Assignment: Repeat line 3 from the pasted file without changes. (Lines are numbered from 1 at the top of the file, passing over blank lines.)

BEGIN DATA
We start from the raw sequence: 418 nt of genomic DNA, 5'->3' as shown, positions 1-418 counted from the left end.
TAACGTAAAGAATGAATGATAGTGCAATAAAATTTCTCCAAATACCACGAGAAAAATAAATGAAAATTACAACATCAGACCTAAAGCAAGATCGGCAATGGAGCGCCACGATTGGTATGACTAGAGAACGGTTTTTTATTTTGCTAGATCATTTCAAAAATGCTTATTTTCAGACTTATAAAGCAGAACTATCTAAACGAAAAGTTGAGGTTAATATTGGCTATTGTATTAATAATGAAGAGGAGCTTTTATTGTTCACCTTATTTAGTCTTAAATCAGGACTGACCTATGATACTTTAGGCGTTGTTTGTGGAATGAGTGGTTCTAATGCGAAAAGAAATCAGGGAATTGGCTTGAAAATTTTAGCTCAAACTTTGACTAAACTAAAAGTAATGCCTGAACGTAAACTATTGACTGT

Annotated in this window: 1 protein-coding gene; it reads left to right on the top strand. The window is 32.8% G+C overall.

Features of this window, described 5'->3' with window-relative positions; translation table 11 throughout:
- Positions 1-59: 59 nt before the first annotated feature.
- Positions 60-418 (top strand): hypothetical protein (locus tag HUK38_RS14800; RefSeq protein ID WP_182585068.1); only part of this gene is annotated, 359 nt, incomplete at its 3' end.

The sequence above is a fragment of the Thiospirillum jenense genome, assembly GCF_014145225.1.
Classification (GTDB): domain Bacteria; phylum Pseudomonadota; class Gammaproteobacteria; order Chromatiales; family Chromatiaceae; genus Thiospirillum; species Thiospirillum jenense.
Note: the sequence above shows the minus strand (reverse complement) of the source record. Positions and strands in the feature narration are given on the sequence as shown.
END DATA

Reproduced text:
Annotated in this window: 1 protein-coding gene; it reads left to right on the top strand. The window is 32.8% G+C overall.